Modal Inferences – an XPrag Workshop
Date: 03-Jun-2020 – 05-Jun-2020
Location: Siracusa, Italy
Contact Person: Ilaria Frana
Web Site: https://www.xprag.de/?page_id=8014
Linguistic Field(s): Pragmatics; Psycholinguistics; Semantics
Call Deadline: 15-Feb-2020
Call for Papers:
On June 3rd-5th, 2020 the workshop “Modal Inferences” will be hosted by the University of Enna ”Kore” in Siracusa, Sicily, Italy.
The workshop is organized by Ilaria Frana (University of Enna), Marie-Christine Meyer (ZAS Berlin), Salvatore Pistoia-Reda (ZAS Berlin/Siena), Jacopo Romoli (Ulster University), and Uli Sauerland (ZAS Berlin).
– Emmanuel Chemla (ENS)
– Lisa Matthewson (University of British Columbia)
– Clemens Mayr (Georg-August Universität Göttingen)
– Maribel Romero (Universität Konstanz)
The goal of the workshop is to bring together theoretical and experimental researchers in Linguistics, Psychology and Philosophy, working on deepening our understanding of modal inferences (e.g. inferences about the epistemic state of the speaker or the addressee) and how they arise in natural languages. We welcome submissions articulating empirical and theoretical issues on topics including but not limited to ignorance inferences arising from disjunctions, modified numerals and related constructions, speaker/hearer’s epistemic biases in polar questions, epistemic inferences arising from the future tense, evidentials, indefinites, discourse particles, miratives, and predicates of personal taste (full workshop description can be found here).
We welcome abstracts for 30 minutes talks (20 + 10 discussion) which address issues relevant to the workshop’s theme. Abstracts should be no longer than 2 A4 pages, with a 12 pt font and 2.5 cm/1 inch margins. The abstracts must be anonymous and not identify the authors. Authors may submit at most two abstracts, at most one of which may be single-authored. Please submit via Easychair by 15 February 2020 at the latest.
Link for online submission: https://easychair.org/conferences/?conf=mod19
The goal of the workshop is to bring together theoretical and experimental researchers in Linguistics, Psychology and Philosophy, working on deepening our understanding of modal inferences (inferences about the epistemic state of the speaker or the addressee) and how they arise in natural languages. We welcome submissions articulating empirical and theoretical issues, including but not limited to the following areas.
A variety of constructions have been associated with ignorance inferences about the speaker. Prominent among these are disjunctive statements like (i) suggesting that the speaker is ignorant as to whether Salvo is in Palermo and as to whether he is in Catania.
(i) Salvo is in Palermo or Catania.
Ignorance inferences like the above have been analysed as an implicature, arising either from pragmatic reasoning on the part of the hearer (Gazdar 1979, Sauerland 2004, Fox 2007, Pistoia-Reda 2014), or from more grammatical means (Meyer 2013, Buccola and Haida 2019, Fox 2017). Similar ignorance inferences have been observed in connection with modified numerals (see e.g. Nouwen 2010) and so-called modal indefinites (Kratzer & Shimoyama 2002, Chierchia 2006, Alonso-Ovalle and Menendez-Benito 2009, a.o.).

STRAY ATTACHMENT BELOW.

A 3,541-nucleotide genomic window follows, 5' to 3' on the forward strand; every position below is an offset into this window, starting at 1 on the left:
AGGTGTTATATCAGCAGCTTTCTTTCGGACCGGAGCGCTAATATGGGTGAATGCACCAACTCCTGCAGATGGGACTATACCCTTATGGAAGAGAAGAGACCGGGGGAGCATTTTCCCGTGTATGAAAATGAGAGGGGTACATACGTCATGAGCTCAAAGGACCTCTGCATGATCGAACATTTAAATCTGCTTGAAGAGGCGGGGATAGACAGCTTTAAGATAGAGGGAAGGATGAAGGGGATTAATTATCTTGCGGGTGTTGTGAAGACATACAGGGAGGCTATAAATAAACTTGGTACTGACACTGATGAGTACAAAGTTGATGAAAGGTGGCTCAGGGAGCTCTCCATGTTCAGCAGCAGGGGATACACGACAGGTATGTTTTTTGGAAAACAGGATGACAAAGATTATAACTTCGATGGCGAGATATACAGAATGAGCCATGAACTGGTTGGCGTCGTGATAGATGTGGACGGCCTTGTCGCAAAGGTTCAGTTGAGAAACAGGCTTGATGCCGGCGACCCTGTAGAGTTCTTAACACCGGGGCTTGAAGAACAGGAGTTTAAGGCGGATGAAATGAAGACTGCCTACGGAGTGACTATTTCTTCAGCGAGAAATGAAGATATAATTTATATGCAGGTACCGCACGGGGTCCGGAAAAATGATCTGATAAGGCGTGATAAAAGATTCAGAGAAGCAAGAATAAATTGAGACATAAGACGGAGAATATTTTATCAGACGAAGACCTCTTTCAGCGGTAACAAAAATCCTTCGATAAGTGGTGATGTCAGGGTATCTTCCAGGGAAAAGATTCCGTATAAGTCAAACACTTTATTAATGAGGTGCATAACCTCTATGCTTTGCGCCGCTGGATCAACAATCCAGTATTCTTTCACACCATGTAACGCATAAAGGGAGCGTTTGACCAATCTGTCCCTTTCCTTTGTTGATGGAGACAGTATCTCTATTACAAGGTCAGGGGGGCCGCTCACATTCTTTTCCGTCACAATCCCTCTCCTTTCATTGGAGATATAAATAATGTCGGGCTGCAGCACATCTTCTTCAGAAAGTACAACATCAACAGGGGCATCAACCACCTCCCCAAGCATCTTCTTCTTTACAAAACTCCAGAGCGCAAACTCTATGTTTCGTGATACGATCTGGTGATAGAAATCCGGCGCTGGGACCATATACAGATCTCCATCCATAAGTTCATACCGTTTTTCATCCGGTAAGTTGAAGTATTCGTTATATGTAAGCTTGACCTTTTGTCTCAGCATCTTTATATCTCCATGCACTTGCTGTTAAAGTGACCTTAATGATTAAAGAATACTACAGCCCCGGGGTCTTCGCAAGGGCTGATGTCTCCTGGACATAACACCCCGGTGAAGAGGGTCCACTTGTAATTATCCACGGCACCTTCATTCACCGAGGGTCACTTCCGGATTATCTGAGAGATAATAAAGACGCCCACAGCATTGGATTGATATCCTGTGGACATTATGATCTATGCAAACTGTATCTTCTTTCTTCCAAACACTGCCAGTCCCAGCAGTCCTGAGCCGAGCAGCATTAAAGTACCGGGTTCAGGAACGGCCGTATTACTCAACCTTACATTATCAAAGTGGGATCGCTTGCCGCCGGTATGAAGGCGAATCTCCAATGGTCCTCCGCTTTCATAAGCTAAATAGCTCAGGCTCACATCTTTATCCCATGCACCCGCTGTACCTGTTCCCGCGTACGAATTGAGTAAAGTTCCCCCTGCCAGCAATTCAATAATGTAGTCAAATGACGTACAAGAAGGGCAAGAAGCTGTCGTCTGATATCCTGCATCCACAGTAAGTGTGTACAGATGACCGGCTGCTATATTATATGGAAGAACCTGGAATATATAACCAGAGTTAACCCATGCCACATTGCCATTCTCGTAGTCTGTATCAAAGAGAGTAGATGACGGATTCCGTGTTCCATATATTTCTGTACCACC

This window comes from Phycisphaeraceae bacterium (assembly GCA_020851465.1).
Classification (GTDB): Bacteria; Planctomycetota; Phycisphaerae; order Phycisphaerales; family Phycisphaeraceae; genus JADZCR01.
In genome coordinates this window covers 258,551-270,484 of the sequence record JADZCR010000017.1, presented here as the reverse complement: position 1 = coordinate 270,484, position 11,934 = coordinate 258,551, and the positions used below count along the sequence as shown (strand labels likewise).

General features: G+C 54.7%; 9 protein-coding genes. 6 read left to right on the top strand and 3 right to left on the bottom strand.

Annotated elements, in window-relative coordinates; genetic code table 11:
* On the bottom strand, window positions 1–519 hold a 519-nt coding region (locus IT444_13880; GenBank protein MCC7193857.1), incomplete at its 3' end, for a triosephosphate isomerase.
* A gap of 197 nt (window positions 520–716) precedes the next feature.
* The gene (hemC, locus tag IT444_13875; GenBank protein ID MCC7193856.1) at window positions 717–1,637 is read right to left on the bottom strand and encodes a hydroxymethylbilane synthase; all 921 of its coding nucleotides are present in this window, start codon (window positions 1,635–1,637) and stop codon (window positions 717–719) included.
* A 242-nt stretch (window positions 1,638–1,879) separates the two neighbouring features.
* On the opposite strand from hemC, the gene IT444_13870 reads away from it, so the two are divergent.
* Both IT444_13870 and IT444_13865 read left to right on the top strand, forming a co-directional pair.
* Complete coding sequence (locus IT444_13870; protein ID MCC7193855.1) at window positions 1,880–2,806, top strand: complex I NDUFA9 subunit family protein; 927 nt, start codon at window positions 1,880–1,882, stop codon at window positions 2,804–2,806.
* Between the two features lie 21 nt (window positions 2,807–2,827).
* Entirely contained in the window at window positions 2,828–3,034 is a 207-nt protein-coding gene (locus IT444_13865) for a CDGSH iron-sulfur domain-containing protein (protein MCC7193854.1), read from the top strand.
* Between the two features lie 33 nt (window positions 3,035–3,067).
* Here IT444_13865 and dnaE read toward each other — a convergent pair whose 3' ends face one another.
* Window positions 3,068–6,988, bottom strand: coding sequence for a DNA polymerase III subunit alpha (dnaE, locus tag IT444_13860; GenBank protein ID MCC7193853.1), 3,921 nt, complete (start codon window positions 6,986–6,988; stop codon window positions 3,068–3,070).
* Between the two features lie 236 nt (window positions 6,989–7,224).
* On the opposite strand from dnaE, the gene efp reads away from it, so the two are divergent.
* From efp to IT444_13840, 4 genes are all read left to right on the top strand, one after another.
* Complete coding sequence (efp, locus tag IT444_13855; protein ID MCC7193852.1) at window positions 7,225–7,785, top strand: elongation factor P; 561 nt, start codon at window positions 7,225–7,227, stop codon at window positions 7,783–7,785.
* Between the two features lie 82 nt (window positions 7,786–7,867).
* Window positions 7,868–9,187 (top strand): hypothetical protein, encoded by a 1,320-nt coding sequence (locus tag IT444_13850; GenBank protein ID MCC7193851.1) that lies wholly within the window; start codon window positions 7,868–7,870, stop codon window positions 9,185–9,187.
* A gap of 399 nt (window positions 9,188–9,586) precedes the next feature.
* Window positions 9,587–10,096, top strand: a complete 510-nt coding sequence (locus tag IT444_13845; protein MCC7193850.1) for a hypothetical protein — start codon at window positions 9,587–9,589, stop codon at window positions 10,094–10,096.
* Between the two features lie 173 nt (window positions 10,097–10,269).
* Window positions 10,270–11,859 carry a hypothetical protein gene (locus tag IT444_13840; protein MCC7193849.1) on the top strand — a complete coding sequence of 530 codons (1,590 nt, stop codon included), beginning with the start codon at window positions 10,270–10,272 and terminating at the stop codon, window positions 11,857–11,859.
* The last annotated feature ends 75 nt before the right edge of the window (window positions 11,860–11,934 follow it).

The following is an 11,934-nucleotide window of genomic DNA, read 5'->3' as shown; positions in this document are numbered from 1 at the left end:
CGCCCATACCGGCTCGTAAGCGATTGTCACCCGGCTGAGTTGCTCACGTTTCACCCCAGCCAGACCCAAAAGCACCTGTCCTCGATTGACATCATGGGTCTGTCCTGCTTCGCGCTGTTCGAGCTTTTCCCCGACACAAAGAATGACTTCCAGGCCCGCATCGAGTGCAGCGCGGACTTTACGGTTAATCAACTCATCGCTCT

In recent years, the processing and acquisition profiles of ignorance inferences (Hochstein et al 2014, Dieuleveut et al 2019), as well as their interactions with presuppositions and other inferences (Gajewski and Sharvit 2009, Spector and Sudo 2017, Anvari 2018, Marty 2017), have been more and more at the centre of attention in this literature.
Bias and Evidence:
Another line of work investigating modal inferences focuses on speaker/hearer’s epistemic biases in polar questions (Ladd 1981, Büring & Gunlogson 2000; Romero & Han 2004; Krifka 2017; Domaneschi et. al. 2017, a.o.). For instance, the English negative polar question in (ii) mandatorily conveys that the speaker had a prior bias for the positive answer to the question and is posing the question with the intent of double-checking that bias in the face of counter-evidence (here provided by Salvo’s assertion) and, at the same time, challenge the addressee’s attempt to add the content of his assertion to the common ground. Recent work has shown that epistemic biases in polar questions may interact with other perspectivally centered elements, like evidentials or discourse particles (see for e.g. Bhadra 2016; Frana & Rawlins 2016; Frana & Menendez Benito 2019). In the domain of assertions, epistemic adverbs like really, Verum focus, discourse particles, focused negation in denials, have also been shown to trigger inferences on the epistemic state of the speaker with respect to the common ground (Gutzmann & Castroviejo Miró 2011; Repp 2013; Romero 2014, among many others).
(ii) Salvo: I have never been to the South of Italy.
Caterina: Didn’t you go to Sicily last year?
For each of the above areas, a number of questions remain open, including:
What is the status of these inferences, i.e., are they implicatures, presuppositions, or some other type of not-at-issue content? How do they arise?
What are the properties of the constructions and sentences associated with those inferences?
Can the inference-trigger occur in embedded contexts, and if so, what are the related constraints?
How do epistemic inferences interact with each other and other types of inferences?
What is the processing profile of those inferences and how are they acquired?
Parallel questions can be asked about epistemic inferences arising from evidentials, discourse particles, miratives, predicates of personal taste and related phenomena.